Rush, Def Jam, and ”Krush Groove”

A Hollywood movie purportedly devoted to New York’s hip-hop scene, “Krush Groove” had more to do with Rush Productions than with Def Jam Recordings. But it deserves its place in this exhibition for several reasons: It boasts the screen debut of LL Cool J, 45 seconds of pure hip-hop electricity; both Russell Simmons and Rick Rubin play versions of themselves, and; the very fact that this movie was in production in the spring of 1985, when Def Jam was looking to hook up with a more established label, surely helped nail the deal with Columbia Records later in the year.

Ever the visionary, Russell was talking about making movies starring his rappers early on. The Wall Street Journal story describing Russell as “the mogul of rap,” which ran in December of 1984, ignited the immediate interest of Israeli movie producer Menahem Golan. The proprietor of Cannon Films, Golan wanted to grind out a rap quickie before the fad for the music faded. Russell, convinced that rap was no fad, declined to partner up with Golan. (In an obituary about Golan, who died in 2014, the New York Times's Anita Gates wrote: "Mr. Golan and his company churned out movies about ninjas, cyborgs, chain saws and the likes of 'Teenage Bonnie and Klepto Clyde.'")

Shortly thereafter, Russ was approached by George Jackson and Doug McHenry, seasoned black filmmakers based in Hollywood. They were younger than Golan and much more respectful of hip-hop culture. They also promised Russ that they could pull in Michael Schultz to direct the film. Schultz happened to have made a couple of Russell’s favorite flicks: “Car Wash” and ”Cooley High.” Russell signed on as co-producer, Warner Bros. gave it the green light, and the production got underway.

Ralph Farquhar, a black screenwriter best known for his work on TV comedies such as “Happy Days” and “Fame,” knocked out the first draft of a script that Russell didn’t like. Farquhar tried again and this time Russell said OK. The film was shot in New York over the course of three weeks in April of 1985. It debuted in New York on October 23, 1985.

Although it features starring roles—and musical performances—by Run-DMC, the Fat Boys, and Kurtis Blow, “Krush Groove” is neither a great work of cinema, nor a very accurate portrait of New York’s rap scene at the time. At heart it is a love story between Blair Underwood, playing an artist manager based on Russell Simmons named Russell Walker, and Shiela E., playing herself.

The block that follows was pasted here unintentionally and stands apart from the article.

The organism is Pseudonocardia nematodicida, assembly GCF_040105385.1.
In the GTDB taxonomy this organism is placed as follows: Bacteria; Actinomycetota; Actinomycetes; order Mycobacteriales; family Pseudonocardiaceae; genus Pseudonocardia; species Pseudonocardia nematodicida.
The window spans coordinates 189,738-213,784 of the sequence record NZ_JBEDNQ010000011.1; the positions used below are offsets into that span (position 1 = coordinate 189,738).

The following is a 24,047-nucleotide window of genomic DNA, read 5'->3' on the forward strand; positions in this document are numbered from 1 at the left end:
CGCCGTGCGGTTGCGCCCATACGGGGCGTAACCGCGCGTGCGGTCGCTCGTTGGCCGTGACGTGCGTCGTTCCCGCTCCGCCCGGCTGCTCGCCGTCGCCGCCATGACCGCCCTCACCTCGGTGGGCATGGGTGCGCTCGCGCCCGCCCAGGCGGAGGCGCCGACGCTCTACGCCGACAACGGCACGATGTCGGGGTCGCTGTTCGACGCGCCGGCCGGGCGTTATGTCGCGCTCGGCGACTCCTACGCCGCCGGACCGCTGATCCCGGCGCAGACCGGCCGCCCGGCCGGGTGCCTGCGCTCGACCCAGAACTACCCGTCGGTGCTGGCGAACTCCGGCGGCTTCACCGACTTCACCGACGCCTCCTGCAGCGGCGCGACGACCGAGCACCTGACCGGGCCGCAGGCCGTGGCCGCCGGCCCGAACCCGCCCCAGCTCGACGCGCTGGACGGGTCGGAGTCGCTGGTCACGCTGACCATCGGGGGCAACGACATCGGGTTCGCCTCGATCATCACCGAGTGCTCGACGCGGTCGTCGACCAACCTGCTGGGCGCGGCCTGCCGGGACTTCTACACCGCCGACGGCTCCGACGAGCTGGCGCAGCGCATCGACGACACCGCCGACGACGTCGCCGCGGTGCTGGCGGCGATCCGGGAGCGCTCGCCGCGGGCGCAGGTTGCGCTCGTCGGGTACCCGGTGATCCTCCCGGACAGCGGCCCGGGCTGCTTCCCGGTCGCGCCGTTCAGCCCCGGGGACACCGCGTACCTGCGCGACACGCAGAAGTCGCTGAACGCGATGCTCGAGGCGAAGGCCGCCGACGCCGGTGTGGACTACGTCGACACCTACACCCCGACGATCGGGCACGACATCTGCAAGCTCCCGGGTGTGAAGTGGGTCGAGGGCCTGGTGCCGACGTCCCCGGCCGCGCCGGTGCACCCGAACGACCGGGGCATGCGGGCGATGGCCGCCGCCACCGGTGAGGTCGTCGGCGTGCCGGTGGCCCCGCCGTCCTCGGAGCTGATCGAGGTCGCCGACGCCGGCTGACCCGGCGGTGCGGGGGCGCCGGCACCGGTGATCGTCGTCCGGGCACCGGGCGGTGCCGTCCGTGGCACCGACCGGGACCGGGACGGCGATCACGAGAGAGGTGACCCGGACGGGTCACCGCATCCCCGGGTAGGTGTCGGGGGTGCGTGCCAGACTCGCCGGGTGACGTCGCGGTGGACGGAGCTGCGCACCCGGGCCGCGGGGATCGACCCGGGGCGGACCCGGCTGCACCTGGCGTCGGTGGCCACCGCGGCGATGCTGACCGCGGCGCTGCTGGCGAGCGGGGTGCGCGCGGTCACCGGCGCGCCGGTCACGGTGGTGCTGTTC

That either of them got within ten miles of the set is a measure of the timidity of the studio, Warner Bros. Blair Underwood was a good-looking and well-mannered young actor, who possessed none of heat, humor, or drive then defining hip-hop. Sheila E. had recently enjoyed the biggest hit of her career with “The Glamorous Life,” a song written and produced for her by Prince, who—not coincidentally—had made a ton of money for Warner Brothers just the year before as the star of “Purple Rain.”

Missteps and compromises aside, “Krush Groove” was a big screen showcase for some young rap hit makers at a time when that kind of exposure for a rapper was very rare. The very idea of it electrified everyone who cared about hip-hop—which is why Cynthia Horner put the movie’s stars on the cover of the October 1985 issue of Right On!, the monthly magazine of which she was the editor-in-chief. Begun in 1971 as a kind of black counterpart to teen music mags like Tiger Beat, Right On covered rap from its very beginnings.

Cynthia’s feature highlights the sociological importance of “Krush Groove” in the story’s second paragraph: “For the first time, we were on the set of a film which not only had black producers and a director, but a majority of the behind-the-scenes people were black as well.” In interviews conducted on the set, two of the movie’s stars, both of whom were quick to grasp the new opportunities opening up to them, conveyed their excitement. DMC says, “I’ve always wanted to be in a movie. I’d like to play a character like the Terminator or James Bond next time.” Kurtis Blow, less specific than D, says, “I’ve made videos before but this is something totally different. It’s like a whole new life for me.”

The dreaminess of the experience was still in effect months after the filming; the premiere’s after-party was held at Studio 54. Although the iconic nightclub was by then past its heyday, the very idea that a party for a rap film could be held on such glamorous and hallowed premises was fairly thrilling for one and all. Columbia Records marked the occasion by sending out a couple of press photos shot at the party, one of Rick Rubin and the Beastie Boys, the other of LL, Cut Creator, and E-Love. The attached text noted that Def Jam had just issued the first of its recordings to be released by Columbia.

Once in theaters, “Krush Groove” seemed to take off like a rocket, especially given that it was playing in limited release in a limited number of cities. Two weeks after its release “Krush Groove” was number one on Variety’s list of 50 Top-Grossing films.

And then, perhaps inevitably, things got a little crazy. Audiences at some of the movie’s screenings became unruly. The New York Post demonstrated its well-known genius for concision—if not accuracy—with a front-page headline reading: “MOVIE SPARKS NEW TEEN RIOT.” At The New York Times, where cooler heads presided, the headline read “200 Youths in Brawl Outside L.I. Theater Showing ‘Rap’ Film.” Time magazine, of all outlets, played the “riots” for laughs. In a short unsigned news story composed entirely in rhyme, dated November 18, it notes: “Now there’ve been fights at the Plexes, kids’ve got out of hand/But they must’ve spiked the sodas at the popcorn stand/Because this movie has the innocence of bygone years/Like the films of Fred (Rock Around the Clock) F. Sears.”

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